First we talked about my background and how it would translate over, and he seemed genuinely impressed and interested. I started feeling more confident about it, when all of the sudden he started talking about the ideal candidate for the job, and it was clear I wasn’t close to what he was looking for. My newfound confidence was rattled, so I started trying to steer the conversation back to how my background would translate over to this job. The interview ended on an upswing, with him seeming interested in me again, and getting the assurance I would hear from him soon.

It was like going on a date and having the girl tell me how great I am and how much she likes me, then in the next breath talking about a guy from work who she likes, then getting short kiss, and having her seductively tell me “I can’t wait to do this again!”

Friday, after almost two weeks, I hadn’t heard back, so I gave him a call. He seemed kind of startled to hear from me. “Oh…hey Mike…Well, I regret to inform you that you weren’t selected for a second interview.”

“Okay….had you planned on ever contacting me and letting me know, or did you just hope I forgot about it?”

“Honestly, I just forgot about you, so I guess I hadn’t planned on contacting you again.”

I got legitimately pissed. “Oh, that’s real professional,” I told him, and hung up.

Then it slowly dawned on me, “I just called someone else unprofessional. What is happening to me?!?!"

Wednesday, August 23, 2006

Welcome to Law School

In the last week, I have been inundated with IMs from 1Ls who are about to start or just recently started law school. Typically, the 1L is seeking some sort of advice (which I am happy to provide) or some kind of reassurance (which I probably will not). But mostly, they want to know about my first days of law school. Why, I’m not sure. Perhaps they want to draw some parallel; “If only my experience is better than his, maybe I have a chance.”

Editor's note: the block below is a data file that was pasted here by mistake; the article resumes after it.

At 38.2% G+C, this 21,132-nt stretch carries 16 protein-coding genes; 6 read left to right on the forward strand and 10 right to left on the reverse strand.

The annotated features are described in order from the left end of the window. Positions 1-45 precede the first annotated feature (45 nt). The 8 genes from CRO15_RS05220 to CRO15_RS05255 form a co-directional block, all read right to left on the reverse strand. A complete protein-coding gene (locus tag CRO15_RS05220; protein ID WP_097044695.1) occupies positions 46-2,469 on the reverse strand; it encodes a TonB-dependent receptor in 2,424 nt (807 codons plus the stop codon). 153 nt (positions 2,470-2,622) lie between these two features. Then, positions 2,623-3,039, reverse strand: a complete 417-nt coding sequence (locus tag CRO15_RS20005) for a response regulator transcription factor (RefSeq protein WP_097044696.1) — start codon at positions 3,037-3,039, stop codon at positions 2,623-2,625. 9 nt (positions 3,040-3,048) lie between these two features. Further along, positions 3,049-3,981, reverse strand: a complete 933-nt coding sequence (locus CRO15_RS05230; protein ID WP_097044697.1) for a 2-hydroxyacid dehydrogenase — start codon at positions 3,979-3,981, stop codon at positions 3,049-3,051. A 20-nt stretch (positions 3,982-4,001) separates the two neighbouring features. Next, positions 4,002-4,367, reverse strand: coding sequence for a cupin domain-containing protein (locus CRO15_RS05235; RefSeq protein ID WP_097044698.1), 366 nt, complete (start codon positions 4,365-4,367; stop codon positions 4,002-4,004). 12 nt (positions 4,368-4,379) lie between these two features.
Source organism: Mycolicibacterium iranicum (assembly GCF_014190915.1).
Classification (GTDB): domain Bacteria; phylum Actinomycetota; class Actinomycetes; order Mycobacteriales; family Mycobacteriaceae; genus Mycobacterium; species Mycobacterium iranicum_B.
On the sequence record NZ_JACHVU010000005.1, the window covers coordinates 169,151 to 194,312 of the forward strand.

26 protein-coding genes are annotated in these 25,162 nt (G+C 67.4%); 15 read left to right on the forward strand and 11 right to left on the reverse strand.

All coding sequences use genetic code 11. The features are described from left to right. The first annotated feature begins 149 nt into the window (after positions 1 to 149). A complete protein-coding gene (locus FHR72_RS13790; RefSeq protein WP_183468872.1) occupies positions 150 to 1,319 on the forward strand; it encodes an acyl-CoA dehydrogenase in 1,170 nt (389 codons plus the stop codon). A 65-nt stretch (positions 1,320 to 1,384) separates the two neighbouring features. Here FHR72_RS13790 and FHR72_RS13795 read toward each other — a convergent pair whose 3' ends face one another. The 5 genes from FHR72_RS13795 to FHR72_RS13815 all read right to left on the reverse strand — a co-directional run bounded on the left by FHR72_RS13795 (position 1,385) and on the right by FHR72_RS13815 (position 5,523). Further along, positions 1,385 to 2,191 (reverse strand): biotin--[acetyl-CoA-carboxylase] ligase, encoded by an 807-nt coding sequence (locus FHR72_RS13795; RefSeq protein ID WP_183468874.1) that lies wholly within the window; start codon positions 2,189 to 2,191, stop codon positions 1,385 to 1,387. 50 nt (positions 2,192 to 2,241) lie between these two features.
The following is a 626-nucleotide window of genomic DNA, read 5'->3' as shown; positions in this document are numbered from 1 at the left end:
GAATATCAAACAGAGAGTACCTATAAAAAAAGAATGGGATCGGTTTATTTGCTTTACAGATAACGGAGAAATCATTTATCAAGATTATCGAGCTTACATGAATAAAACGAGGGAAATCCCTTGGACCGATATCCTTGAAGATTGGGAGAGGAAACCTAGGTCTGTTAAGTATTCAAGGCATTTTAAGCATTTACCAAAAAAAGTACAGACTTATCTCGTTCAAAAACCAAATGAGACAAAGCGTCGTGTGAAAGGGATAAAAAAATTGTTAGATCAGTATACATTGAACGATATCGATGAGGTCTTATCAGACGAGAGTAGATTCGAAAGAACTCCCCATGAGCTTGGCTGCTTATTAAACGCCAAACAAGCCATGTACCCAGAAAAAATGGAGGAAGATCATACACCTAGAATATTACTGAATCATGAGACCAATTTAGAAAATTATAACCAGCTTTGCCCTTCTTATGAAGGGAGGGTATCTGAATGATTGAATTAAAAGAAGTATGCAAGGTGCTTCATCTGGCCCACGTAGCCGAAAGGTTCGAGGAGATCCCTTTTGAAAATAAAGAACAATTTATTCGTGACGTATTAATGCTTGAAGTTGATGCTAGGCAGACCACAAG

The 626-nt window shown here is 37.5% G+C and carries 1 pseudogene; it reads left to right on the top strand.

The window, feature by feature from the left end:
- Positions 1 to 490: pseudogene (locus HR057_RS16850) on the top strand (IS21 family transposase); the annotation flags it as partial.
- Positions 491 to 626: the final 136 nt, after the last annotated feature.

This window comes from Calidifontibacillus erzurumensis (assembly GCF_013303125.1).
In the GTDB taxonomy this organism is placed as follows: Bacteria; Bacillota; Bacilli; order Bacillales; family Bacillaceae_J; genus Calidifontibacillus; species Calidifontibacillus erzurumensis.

I realized early on that law school just wasn’t for me. Remembering my early days of law school took some prodding. I repressed those memories, putting them in the same place that I put those ugly childhood memories of being teased and picked on. I trudged through my year first and a half unhappy with myself and my decision. This blog, started during my 2nd year is the equivalent to when I grew 6 inches and gained 40 pounds between 7th and 8th grade and went from picked on by bullies to protector of nerds. That slightly depressing allegory aside, here are my memories from the early days:

First, let me say that I was really, really naïve about law school before I started. I knew next to nothing about it, so I went in with an open mind. In hindsight, this was probably a mistake. Since I didn’t really know about the downsides, when I faced those downsides for the first time, it was that much more of a let down.

One thing stands out about the first day of class: it was the longest day of my life. I had four classes scheduled over five hours, but I felt like I was there for much longer. The time just crept by. Part of it was the expectations; I didn’t know what the next class would bring, so it seemed slower. But part of it was just how boring law school classes are. I recall equating it to the time I decided to take a manual labor job during a summer in high school. I had never done such work before, and when I did, I realized then and there why people go to college. That eight hour shift was the slowest eight hours of my life. I resisted looking at the clock for as long as I could, and when I did, I expected it to be close to lunch time. In reality I had been there a little over an hour. Needless to say, I didn’t go back the next day. That was sort of how my first day of school felt, only I returned the next day. I am still debating the merits of that decision.

One more memory: During orientation I went to the assignment board to check what I had to read for the first day. All of my classes had an assignment, except for torts. My torts prof had posted an assignment, but it was assigned to section 2. I was in section 1. Never mind that section 2 didn’t have him for torts, and that I was fully aware of that fact. Never mind that my classmates seemed to make the connection and realize his error. I looked at it and thought, “Cool! One less assignment to read this weekend!”